Last updated: 07:00 PM ET, Tue August 04 2015

The Surprising Beach Scene of Paris

Destination & Tourism | Josh Lew | August 04, 2015

The Surprising Beach Scene of Paris

PHOTO: Sand is dumped right on the riverside streets of the Seine, creating an artificial beach. (Photo via Flickr/Sharat Ganapati)

The streets of Paris are full during late July and early August, but they are not filled with Parisians. The second half of the summer is when the city’s residents traditionally go on vacation. They choose to leave for a couple of reasons.

First of all, the weather is often uncomfortably hot during this time of the year. Fleeing to the sea or the mountains is a way to cool off. Secondly, late summer is the tourist high season in Paris. A majority of the people you see on the streets in the middle of the city are tourists - international visitors busily sightseeing, museum-going and snapping pictures.  

Bringing The Beach To The Masses 

Not every local resident is sunning and swimming on the Cote d’Azur, however. Some are at a different beach destination…right in the middle of Paris. First created a little over a decade ago, the temporary beaches along the Seine have become one of the city’s newer traditions. Locals and tourists alike have embraced these seaside substitutes. 

Actually, it is a bit of a stretch to call these beaches, Paris-plages in local vernacular, alternatives to the Riviera’s legendary sands. You can’t swim in the Seine after all (or at least you would not want to, within the Parisian city limits).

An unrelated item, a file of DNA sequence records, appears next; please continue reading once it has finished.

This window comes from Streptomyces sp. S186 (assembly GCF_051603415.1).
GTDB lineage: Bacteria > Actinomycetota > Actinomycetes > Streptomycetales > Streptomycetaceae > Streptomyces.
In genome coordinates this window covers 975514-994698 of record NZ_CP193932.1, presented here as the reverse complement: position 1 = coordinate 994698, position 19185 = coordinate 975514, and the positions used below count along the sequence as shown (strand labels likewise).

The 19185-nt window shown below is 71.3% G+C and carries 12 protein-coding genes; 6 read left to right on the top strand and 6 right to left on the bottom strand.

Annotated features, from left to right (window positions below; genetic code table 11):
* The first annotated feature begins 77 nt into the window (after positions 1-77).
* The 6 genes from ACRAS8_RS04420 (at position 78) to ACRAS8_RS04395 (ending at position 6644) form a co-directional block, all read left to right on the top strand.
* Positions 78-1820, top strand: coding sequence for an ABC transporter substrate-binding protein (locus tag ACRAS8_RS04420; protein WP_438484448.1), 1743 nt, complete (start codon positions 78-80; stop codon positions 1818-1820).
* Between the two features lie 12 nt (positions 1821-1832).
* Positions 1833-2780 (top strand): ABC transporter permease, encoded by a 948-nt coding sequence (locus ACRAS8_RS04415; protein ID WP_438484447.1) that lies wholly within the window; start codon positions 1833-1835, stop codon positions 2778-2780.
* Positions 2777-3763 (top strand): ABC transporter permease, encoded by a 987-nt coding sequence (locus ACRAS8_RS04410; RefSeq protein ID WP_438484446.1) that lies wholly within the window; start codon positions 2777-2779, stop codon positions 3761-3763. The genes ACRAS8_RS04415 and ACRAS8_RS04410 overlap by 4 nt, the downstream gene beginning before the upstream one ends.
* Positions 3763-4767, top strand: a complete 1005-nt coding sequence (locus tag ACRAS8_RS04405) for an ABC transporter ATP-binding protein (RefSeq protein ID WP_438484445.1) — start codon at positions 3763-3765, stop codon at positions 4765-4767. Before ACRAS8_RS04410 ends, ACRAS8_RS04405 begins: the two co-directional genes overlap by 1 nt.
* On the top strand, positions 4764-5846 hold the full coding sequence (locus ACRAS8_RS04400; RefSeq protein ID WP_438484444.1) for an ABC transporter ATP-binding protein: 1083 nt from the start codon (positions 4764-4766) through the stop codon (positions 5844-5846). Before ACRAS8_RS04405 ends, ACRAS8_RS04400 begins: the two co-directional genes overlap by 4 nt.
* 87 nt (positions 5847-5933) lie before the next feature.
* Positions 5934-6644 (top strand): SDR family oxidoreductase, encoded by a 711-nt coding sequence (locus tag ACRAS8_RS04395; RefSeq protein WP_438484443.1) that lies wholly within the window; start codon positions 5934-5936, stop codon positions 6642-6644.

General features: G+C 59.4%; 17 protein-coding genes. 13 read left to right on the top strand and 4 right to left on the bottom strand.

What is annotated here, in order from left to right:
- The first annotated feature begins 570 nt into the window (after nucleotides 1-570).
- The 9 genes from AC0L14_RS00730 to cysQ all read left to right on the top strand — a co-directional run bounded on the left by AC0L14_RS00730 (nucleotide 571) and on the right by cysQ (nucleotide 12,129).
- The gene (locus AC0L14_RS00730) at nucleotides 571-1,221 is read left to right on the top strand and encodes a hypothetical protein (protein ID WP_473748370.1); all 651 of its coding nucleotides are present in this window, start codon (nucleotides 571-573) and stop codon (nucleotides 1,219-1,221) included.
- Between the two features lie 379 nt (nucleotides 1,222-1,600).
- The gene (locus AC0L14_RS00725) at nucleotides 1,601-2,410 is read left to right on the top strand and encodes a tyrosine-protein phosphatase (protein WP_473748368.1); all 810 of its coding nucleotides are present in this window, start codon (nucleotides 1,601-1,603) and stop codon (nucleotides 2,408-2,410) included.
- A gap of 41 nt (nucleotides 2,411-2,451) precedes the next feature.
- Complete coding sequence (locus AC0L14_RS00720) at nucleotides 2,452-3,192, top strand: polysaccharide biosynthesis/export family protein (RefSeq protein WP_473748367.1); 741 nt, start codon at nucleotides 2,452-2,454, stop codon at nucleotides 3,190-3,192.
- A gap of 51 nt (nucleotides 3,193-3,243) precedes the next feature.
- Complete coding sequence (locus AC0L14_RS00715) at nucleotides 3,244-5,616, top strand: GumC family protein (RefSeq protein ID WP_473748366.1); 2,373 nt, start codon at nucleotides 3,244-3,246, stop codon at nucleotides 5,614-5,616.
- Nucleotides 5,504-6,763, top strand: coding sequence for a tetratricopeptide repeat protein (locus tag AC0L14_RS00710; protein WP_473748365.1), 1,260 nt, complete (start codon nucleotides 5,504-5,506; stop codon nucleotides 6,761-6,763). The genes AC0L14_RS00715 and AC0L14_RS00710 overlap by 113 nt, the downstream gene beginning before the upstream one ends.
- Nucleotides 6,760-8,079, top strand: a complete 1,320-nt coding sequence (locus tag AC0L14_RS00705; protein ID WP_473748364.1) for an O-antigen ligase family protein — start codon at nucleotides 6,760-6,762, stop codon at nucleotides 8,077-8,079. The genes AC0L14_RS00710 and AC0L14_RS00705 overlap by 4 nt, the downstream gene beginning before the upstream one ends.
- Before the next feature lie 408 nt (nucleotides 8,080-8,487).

That said, the Paris-plages have become quite popular. This month-long festive summertime happening now draws more than a million people per year. In 2015, there are three different beach sites. 

A Summertime Celebration Right In The Heart Of The City

This year, the grounds in front of the city’s famous Hotel de Ville, also known as Paris City Hall, have been turned into beach volleyball and basketball courts. Sand has been shipped in to cover the riverside of nearby Voie Georges Pompidou. Here, people can relax on the temporary sand or grass beaches within eyeshot of some of the most famous scenery in Paris, including Hotel de Ville and Pont Neuf.

The riverside road is completely closed, creating a kind of boardwalk-like atmosphere. In addition to the sand, there are lounge chairs, some topped with umbrellas, where people can sit and relax (perhaps with an ice cream from one of the many vendors along the promenade).

Beach-goers won’t be able to take a dip in the Seine, for safety and sanitary reasons, but they will be able to cool off in fountains and wading pools placed at intervals along the three kilometer (two mile) promenade. 

An All-Day Affair

Yes, France’s capital does know how to party. During the month-long stretch when the Paris-plages are open, there are concerts almost every night. The schedule is very Parisian. The beaches open at about 9 a.m., and they don’t close until midnight.  

The beaches are actually quite family-friendly, especially along the Pompidou stretch, which has sand-castle beaches, bike-riding classes and storyteller performances. There are also a number of sports areas where kids and adults alike can try everything from volleyball to boules to tai chi.

A Place To Actually Get Out On The Water

The water of the Seine is not very accessible in this part of Paris, but a third Paris-plages area, along the Bassin de la Villette in northern Paris, is ideal for water sports. People who venture here not only get to see a more modern part of the city, they get to try sports like kayaking and canoeing. Paddleboats are available for hire as well.

La Villette does not have the iconic views that the central Paris beaches have, but it is much less touristy. The City Hall and Voie Pompidou areas are within a short stroll of some of Paris’s most popular tourist sites, so they are very accessible to travelers. The shores of Villette’s artificial lake are a bit more out of the way, so you will certainly get a more local flavor.

The three Paris-plages are open until midnight daily from July 20 through Aug. 23.  

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